From Montana Census
The 2020 Census is vital to the tribal nations, tribal community members, and native residents living throughout Montana.
• Key reasons the Census matters to tribes:
o A complete count means Montana gets its fair share of federal funding. More than $2 billion allocated back to the state each year based on Census counts and information. For every Montana resident counted, the state receives an estimated $2,000 each year for ten years. That is $20,000 per person over the decade.
o Census data is used in distributing millions of dollars that serve tribes and native residents across our state. This includes funding for schools and education programs that serve native children, dollars for Indian health services and nutrition, and infrastructure funds for housing, water and sewage projects, roads, and economic development.
o A good Census count ensures accurate data which will guide funding and planning decisions for the tribes and native communities for a decade.
o The Census count affects Montana’s representation in the U.S. Congress and at the state and local level. An accurate Census means the native voice is represented in elected offices statewide.
o Several projections show a good count could mean a second U.S. House member for Montana.
Native and reservation populations are a key focus for 2020
Here are a few facts:
• American Indian residents in Montana are at risk for an undercount. In 2010, the U.S. Census Bureau estimated nearly 5 percent of American Indians and Alaska Natives living on reservations or in Native villages were undercounted. Nearly half of the Native resident population in Montana live in Census tracts that are considered hard-to-count areas.
• The 2020 Census will be the first-time residents can respond on-line or by phone along with the paper form. However, many reservation areas in Montana have lower levels of wireless and internet connectivity. This makes it even more important to get the message out early and assist tribal nations in establishing “Get Counted” locations where native residents can go to complete the 2020 Census form.
For the upcoming Census., the state and tribes are partnering in Census efforts as members of State, Tribal and Local Complete Count Committees and through joint promotional activities.
Montana’s tribal leaders can take actions to ensure a good 2020 census count for native residents
You can play an important role in making the 2020 Census successful by encouraging people in your community to take part in the count. You can:
• Become involved in forming and participating in a local Tribal Complete Count Committee (CCC). A CCC is an organized group of other influential leaders in your area who are committed to increasing participation in the census. The Blackfeet and Fort Peck Tribal CCCs are already formed and the U.S. Census Tribal Partnership Specialist for Montana is working to form CCCs in the other reservation areas.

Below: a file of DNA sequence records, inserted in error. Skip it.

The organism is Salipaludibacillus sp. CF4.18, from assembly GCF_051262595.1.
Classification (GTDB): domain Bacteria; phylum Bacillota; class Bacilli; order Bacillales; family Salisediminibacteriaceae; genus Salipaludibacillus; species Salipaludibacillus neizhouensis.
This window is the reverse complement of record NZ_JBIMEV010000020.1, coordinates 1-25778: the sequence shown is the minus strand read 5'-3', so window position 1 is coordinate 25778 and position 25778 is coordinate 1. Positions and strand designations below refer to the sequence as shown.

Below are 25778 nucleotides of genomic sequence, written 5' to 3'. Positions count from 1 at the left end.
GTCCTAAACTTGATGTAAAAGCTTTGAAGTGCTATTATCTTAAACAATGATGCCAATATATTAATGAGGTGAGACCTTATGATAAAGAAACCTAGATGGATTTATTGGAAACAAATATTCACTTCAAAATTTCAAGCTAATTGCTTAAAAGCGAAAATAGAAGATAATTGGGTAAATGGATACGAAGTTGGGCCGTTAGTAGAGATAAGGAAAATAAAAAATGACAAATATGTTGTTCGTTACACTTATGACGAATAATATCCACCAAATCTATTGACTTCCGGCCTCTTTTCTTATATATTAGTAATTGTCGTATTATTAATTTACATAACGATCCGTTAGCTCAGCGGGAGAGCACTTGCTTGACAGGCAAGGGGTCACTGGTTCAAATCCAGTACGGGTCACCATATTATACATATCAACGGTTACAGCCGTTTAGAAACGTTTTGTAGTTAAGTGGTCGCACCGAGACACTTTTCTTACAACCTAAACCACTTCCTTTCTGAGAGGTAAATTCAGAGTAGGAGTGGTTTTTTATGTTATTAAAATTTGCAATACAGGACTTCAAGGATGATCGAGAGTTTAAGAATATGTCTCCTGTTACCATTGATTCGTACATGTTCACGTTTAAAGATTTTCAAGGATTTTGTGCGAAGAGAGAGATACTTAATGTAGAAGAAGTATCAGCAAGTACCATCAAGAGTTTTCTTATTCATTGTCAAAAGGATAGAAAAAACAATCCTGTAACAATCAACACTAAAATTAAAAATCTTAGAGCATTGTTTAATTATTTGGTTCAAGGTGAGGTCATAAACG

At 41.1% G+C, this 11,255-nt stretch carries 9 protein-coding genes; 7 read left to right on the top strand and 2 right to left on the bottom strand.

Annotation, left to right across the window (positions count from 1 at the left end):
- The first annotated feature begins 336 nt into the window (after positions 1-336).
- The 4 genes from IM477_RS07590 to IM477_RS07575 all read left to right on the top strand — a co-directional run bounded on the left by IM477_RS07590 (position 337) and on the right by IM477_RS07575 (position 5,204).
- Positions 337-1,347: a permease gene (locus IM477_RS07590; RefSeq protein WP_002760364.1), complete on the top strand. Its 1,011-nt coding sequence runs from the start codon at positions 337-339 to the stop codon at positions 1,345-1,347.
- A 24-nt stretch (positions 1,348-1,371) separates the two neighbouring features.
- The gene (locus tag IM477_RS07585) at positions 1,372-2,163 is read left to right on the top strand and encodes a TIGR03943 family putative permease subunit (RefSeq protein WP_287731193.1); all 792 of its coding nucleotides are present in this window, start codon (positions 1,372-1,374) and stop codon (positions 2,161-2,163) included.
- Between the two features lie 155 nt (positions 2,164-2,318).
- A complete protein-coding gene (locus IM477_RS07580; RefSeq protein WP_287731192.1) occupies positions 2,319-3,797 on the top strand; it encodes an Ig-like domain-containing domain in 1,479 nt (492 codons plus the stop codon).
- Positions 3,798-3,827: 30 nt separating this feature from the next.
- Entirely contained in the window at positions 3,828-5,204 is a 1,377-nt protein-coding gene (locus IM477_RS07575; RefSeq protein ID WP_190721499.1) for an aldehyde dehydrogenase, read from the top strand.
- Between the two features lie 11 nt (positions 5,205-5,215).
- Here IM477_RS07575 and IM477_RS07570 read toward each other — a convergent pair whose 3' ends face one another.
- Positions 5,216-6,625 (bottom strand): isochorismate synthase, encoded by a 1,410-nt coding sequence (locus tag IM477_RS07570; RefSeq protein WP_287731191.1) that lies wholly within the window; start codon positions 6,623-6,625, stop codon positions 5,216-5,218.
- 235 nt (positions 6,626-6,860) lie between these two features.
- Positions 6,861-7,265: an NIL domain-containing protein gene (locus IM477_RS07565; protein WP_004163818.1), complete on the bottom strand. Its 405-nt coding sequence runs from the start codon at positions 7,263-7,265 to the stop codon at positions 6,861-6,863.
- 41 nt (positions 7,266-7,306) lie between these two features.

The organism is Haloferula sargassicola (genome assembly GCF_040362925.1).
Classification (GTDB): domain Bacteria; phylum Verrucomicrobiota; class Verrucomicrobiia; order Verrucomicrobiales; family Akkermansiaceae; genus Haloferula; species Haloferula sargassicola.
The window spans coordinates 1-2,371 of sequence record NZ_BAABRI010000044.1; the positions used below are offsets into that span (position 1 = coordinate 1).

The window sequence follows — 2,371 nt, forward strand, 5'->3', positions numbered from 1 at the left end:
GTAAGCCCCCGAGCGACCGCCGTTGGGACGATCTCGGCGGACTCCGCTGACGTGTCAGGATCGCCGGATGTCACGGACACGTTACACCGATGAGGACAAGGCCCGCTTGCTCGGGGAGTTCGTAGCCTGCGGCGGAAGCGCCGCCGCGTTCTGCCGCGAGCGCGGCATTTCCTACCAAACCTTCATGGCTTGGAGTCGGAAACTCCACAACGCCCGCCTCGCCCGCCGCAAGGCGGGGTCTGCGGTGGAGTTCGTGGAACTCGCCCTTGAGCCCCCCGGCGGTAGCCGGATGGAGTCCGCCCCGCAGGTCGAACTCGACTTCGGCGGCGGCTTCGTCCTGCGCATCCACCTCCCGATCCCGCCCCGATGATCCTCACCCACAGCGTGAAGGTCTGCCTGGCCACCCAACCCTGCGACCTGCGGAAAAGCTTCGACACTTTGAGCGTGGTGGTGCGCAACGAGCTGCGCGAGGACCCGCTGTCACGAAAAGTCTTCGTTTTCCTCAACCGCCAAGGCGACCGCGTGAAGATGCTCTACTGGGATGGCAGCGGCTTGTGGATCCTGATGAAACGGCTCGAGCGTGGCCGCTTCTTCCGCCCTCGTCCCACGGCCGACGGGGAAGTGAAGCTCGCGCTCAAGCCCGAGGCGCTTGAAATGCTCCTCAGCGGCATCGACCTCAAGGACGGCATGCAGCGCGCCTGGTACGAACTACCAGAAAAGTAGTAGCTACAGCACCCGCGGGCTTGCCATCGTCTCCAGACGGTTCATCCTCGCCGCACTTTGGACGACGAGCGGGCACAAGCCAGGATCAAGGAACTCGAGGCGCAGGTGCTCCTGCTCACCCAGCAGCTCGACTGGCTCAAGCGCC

• Each of the Montana reservations has a U.S. Census Bureau Tribal Liaison. You can work with these liaisons to strengthen the Census messaging in your communities and implement a strategy to get every reservation resident to self-respond.
• You can suggest having your tribal governing body issue a proclamation or other public endorsement of the 2020 Census.
• You can help recruit census applicants for 2020 Census positions for native community areas. The follow-up for those who haven’t completed a Census form is best done by trusted members from the local community. This is especially true in tribal communities.
• Be a trusted voice among your friends and neighbors. You can answer questions and help people overcome misconceptions about the 2020 Census.
• Before the Census begins, you can work to educate residents on the benefits of being counted and reassure tribal members and reservation residents that their questionnaire responses are confidential.
• When the Census count starts, you can encourage tribal members to use the tribe’s preferred name when responding to the ‘enrolled or principal tribe’ question on the 2020 questionnaire
• Once the counting begins, work with your Tribal Liaison and CCC to provide space for “Be Counted” and Questionnaire Assistance Centers.
• You can encourage the inclusion of census information in newsletters, mailings and online. The State Website www.census.gov already has messaging available and new points targeted to various population groups are added all the time.
• You can hold an event or have a meeting of tribal leadership to educate tribal leaders on the census and encourage their participation in the outreach efforts.
MT U.S. Census Bureau Tribal Liaisons are:
Blackfeet: George Kipp (State CCC member)
Crow: A.J. Not Afraid
Flathead: Ronald Trahan
Fort Belknap: Delina Cuts the Rope (State CCC member)
Fort Peck: Lonnie Headdress (State CCC member)
Little Shell: Michael Grey (State CCC member)
Northern Cheyenne: Wallace Bear Chum (State CCC member) Rocky Boys: Javon Wing (State CCC member)